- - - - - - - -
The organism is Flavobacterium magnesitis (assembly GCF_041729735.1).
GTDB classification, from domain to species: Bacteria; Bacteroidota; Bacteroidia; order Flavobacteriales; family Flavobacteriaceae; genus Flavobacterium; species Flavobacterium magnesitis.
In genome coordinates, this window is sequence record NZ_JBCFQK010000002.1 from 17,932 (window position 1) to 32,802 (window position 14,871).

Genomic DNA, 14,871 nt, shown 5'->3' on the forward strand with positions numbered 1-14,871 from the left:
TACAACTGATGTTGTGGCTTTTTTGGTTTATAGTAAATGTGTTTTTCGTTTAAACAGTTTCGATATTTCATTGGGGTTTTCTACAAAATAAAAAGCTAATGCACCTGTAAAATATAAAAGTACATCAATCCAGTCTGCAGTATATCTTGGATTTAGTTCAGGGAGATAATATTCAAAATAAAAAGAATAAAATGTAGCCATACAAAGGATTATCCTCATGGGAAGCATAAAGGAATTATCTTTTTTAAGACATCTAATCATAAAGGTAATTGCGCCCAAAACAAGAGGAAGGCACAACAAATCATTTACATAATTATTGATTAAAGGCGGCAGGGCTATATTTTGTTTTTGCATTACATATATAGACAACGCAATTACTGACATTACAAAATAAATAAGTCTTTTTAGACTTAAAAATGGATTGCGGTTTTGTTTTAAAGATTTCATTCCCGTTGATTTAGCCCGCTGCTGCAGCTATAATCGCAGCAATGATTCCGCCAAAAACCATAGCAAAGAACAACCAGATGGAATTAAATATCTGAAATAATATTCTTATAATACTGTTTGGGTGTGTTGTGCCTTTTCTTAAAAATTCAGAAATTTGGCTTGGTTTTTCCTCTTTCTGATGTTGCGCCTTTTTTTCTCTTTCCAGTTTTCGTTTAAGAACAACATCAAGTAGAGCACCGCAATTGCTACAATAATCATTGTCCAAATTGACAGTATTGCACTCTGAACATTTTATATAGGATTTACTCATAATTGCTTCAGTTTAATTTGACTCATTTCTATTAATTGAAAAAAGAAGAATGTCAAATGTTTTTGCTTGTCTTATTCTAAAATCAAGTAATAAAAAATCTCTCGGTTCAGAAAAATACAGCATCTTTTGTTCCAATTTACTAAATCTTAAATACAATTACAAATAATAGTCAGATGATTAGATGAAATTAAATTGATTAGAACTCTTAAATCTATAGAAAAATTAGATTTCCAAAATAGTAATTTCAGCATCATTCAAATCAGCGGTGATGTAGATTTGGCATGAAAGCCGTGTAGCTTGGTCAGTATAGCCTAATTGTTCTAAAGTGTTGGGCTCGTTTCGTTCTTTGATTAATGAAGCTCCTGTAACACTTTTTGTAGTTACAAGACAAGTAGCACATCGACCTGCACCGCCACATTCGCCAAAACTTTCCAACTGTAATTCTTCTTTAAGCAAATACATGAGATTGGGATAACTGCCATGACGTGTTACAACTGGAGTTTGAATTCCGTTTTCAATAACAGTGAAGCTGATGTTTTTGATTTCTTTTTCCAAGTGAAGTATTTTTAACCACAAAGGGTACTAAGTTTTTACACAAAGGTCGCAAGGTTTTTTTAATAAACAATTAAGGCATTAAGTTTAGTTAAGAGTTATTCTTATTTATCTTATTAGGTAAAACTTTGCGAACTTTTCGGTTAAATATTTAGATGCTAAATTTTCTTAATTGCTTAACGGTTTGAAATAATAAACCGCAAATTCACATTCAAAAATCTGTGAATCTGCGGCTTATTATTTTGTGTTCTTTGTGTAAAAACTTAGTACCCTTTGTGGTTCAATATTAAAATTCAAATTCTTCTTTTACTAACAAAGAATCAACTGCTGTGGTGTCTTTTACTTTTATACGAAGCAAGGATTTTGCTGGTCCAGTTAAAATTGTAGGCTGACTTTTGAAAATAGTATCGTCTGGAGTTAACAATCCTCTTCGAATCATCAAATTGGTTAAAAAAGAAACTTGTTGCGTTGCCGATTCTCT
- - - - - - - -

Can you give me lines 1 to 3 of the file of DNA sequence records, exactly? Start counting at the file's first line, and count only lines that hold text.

The organism is Flavobacterium magnesitis (assembly GCF_041729735.1).
GTDB classification, from domain to species: Bacteria; Bacteroidota; Bacteroidia; order Flavobacteriales; family Flavobacteriaceae; genus Flavobacterium; species Flavobacterium magnesitis.
In genome coordinates, this window is sequence record NZ_JBCFQK010000002.1 from 17,932 (window position 1) to 32,802 (window position 14,871).